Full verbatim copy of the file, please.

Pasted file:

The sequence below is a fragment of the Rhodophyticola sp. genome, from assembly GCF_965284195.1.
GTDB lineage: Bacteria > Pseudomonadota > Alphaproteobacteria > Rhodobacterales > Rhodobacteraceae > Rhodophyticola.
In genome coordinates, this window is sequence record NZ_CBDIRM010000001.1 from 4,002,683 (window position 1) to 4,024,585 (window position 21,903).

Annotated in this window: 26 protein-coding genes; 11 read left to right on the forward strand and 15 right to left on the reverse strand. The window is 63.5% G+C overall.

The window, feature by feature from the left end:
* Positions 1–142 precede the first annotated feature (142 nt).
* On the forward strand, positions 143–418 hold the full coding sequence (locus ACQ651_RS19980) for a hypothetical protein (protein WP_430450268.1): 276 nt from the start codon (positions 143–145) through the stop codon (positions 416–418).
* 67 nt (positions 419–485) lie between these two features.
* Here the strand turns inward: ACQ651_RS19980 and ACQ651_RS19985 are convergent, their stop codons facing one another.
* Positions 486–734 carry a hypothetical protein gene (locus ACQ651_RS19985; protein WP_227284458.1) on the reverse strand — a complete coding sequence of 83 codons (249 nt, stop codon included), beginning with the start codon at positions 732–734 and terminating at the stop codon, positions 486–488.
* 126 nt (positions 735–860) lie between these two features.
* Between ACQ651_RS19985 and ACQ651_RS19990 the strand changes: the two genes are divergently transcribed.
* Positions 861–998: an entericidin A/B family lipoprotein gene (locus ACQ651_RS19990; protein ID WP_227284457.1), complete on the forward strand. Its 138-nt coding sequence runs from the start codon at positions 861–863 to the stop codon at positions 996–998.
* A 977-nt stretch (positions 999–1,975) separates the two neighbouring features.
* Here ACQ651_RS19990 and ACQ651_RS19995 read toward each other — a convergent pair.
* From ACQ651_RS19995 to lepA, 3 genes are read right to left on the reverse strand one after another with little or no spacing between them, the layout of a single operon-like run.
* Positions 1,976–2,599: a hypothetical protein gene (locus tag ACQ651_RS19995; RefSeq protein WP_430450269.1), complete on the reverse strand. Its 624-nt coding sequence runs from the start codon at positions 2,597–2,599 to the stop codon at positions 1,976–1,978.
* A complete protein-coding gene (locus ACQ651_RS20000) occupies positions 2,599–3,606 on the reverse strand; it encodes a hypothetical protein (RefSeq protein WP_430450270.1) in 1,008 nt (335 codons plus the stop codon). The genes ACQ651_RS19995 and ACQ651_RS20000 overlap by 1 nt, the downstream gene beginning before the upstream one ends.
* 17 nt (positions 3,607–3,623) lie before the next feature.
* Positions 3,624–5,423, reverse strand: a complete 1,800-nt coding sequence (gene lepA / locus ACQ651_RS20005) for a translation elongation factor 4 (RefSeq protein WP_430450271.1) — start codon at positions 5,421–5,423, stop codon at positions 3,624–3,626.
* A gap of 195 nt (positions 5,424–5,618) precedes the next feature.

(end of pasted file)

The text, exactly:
The sequence below is a fragment of the Rhodophyticola sp. genome, from assembly GCF_965284195.1.
GTDB lineage: Bacteria > Pseudomonadota > Alphaproteobacteria > Rhodobacterales > Rhodobacteraceae > Rhodophyticola.
In genome coordinates, this window is sequence record NZ_CBDIRM010000001.1 from 4,002,683 (window position 1) to 4,024,585 (window position 21,903).

Annotated in this window: 26 protein-coding genes; 11 read left to right on the forward strand and 15 right to left on the reverse strand. The window is 63.5% G+C overall.

The window, feature by feature from the left end:
* Positions 1–142 precede the first annotated feature (142 nt).
* On the forward strand, positions 143–418 hold the full coding sequence (locus ACQ651_RS19980) for a hypothetical protein (protein WP_430450268.1): 276 nt from the start codon (positions 143–145) through the stop codon (positions 416–418).
* 67 nt (positions 419–485) lie between these two features.
* Here the strand turns inward: ACQ651_RS19980 and ACQ651_RS19985 are convergent, their stop codons facing one another.
* Positions 486–734 carry a hypothetical protein gene (locus ACQ651_RS19985; protein WP_227284458.1) on the reverse strand — a complete coding sequence of 83 codons (249 nt, stop codon included), beginning with the start codon at positions 732–734 and terminating at the stop codon, positions 486–488.
* 126 nt (positions 735–860) lie between these two features.
* Between ACQ651_RS19985 and ACQ651_RS19990 the strand changes: the two genes are divergently transcribed.
* Positions 861–998: an entericidin A/B family lipoprotein gene (locus ACQ651_RS19990; protein ID WP_227284457.1), complete on the forward strand. Its 138-nt coding sequence runs from the start codon at positions 861–863 to the stop codon at positions 996–998.
* A 977-nt stretch (positions 999–1,975) separates the two neighbouring features.
* Here ACQ651_RS19990 and ACQ651_RS19995 read toward each other — a convergent pair.
* From ACQ651_RS19995 to lepA, 3 genes are read right to left on the reverse strand one after another with little or no spacing between them, the layout of a single operon-like run.
* Positions 1,976–2,599: a hypothetical protein gene (locus tag ACQ651_RS19995; RefSeq protein WP_430450269.1), complete on the reverse strand. Its 624-nt coding sequence runs from the start codon at positions 2,597–2,599 to the stop codon at positions 1,976–1,978.
* A complete protein-coding gene (locus ACQ651_RS20000) occupies positions 2,599–3,606 on the reverse strand; it encodes a hypothetical protein (RefSeq protein WP_430450270.1) in 1,008 nt (335 codons plus the stop codon). The genes ACQ651_RS19995 and ACQ651_RS20000 overlap by 1 nt, the downstream gene beginning before the upstream one ends.
* 17 nt (positions 3,607–3,623) lie before the next feature.
* Positions 3,624–5,423, reverse strand: a complete 1,800-nt coding sequence (gene lepA / locus ACQ651_RS20005) for a translation elongation factor 4 (RefSeq protein WP_430450271.1) — start codon at positions 5,421–5,423, stop codon at positions 3,624–3,626.
* A gap of 195 nt (positions 5,424–5,618) precedes the next feature.